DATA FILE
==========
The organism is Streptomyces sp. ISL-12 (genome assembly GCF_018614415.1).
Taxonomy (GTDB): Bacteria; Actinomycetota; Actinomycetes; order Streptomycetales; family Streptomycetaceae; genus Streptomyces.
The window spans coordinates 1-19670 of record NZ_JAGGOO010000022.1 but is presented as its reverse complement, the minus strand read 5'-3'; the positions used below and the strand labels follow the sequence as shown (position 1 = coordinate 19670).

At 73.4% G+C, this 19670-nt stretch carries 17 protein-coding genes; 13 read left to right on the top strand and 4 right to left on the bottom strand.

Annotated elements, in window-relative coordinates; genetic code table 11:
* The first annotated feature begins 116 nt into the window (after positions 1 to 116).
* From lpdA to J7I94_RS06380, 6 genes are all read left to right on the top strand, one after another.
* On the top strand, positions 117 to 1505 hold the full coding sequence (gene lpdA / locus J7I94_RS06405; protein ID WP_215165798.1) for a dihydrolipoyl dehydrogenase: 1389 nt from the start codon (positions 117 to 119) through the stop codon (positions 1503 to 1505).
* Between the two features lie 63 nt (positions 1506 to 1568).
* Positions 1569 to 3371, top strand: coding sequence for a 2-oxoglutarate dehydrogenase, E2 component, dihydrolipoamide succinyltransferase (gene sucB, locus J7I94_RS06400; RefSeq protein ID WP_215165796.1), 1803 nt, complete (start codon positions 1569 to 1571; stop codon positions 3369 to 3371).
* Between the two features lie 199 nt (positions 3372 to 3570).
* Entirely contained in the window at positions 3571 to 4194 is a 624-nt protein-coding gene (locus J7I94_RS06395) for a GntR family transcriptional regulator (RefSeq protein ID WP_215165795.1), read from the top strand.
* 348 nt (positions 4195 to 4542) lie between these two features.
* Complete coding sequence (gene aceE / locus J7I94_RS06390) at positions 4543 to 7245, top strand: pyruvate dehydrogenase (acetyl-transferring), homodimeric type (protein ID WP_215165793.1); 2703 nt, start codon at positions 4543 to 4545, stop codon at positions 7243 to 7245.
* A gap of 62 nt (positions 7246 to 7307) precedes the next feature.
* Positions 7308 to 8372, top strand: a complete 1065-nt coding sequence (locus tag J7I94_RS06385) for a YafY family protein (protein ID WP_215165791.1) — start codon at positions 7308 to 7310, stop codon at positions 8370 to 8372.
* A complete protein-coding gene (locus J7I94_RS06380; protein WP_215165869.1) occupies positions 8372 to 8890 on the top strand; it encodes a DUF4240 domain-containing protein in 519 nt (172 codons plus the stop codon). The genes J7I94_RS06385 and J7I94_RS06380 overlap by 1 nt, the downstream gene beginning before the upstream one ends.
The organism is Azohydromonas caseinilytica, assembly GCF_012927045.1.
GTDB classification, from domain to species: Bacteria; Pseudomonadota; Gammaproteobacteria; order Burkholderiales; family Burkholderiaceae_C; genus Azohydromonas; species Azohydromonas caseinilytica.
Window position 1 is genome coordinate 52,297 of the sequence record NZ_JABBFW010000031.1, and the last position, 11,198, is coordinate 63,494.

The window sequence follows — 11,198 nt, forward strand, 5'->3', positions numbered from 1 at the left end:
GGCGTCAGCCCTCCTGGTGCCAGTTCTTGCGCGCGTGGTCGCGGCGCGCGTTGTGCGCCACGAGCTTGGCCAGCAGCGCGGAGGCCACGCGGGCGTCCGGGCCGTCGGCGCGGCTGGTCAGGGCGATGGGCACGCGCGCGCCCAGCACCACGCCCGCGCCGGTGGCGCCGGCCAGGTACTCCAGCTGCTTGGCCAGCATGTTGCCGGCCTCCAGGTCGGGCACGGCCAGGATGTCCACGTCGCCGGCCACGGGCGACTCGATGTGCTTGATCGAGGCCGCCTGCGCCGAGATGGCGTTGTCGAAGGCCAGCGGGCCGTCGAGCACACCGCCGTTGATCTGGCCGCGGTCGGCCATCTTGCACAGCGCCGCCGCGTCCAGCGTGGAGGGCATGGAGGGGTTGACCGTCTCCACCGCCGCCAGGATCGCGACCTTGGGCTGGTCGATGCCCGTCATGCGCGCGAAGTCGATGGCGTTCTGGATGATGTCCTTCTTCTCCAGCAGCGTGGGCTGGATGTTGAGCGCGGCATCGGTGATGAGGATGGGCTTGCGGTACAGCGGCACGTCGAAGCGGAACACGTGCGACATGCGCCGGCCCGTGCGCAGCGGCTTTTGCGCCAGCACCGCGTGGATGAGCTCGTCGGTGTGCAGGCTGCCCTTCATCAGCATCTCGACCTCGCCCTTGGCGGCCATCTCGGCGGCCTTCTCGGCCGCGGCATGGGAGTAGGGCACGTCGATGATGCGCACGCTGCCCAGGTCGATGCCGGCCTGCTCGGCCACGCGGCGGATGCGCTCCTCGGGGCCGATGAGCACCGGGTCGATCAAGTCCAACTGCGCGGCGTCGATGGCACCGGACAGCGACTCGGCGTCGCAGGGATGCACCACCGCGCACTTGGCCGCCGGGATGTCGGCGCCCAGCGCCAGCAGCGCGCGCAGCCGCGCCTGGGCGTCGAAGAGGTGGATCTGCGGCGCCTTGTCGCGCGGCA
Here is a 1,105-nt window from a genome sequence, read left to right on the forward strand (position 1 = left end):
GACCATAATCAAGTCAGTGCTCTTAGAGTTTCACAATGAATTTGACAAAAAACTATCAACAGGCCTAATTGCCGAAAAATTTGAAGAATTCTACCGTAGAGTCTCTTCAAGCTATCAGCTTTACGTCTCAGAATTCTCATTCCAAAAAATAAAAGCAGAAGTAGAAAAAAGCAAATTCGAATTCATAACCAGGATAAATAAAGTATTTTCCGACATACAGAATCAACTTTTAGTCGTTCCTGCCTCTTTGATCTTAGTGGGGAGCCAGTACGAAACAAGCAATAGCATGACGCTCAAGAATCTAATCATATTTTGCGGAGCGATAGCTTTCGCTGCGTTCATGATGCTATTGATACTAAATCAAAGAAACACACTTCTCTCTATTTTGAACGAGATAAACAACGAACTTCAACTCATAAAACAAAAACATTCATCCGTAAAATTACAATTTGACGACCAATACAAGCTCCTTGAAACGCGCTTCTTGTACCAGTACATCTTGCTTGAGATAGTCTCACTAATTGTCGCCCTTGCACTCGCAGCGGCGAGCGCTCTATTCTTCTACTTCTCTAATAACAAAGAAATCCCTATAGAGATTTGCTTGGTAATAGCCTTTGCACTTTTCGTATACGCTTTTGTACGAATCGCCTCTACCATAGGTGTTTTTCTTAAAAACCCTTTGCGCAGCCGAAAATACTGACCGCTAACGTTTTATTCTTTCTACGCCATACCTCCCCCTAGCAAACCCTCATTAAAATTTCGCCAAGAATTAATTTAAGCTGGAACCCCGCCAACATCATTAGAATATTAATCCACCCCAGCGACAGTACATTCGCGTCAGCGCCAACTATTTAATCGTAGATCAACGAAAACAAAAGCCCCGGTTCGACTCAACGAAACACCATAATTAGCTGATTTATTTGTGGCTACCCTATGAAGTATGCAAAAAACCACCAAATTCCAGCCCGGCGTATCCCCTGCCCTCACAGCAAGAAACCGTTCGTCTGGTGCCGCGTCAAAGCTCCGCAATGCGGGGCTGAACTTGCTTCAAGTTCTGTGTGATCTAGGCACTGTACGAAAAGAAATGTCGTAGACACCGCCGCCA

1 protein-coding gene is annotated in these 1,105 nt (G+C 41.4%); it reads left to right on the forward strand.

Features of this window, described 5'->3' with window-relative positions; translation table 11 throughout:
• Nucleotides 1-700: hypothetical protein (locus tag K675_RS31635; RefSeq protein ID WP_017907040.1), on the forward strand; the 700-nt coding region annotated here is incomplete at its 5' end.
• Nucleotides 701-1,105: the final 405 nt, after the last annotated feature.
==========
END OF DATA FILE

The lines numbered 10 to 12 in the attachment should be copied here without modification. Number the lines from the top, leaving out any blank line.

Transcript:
* Positions 1569 to 3371, top strand: coding sequence for a 2-oxoglutarate dehydrogenase, E2 component, dihydrolipoamide succinyltransferase (gene sucB, locus J7I94_RS06400; RefSeq protein ID WP_215165796.1), 1803 nt, complete (start codon positions 1569 to 1571; stop codon positions 3369 to 3371).
* Between the two features lie 199 nt (positions 3372 to 3570).
* Entirely contained in the window at positions 3571 to 4194 is a 624-nt protein-coding gene (locus J7I94_RS06395) for a GntR family transcriptional regulator (RefSeq protein ID WP_215165795.1), read from the top strand.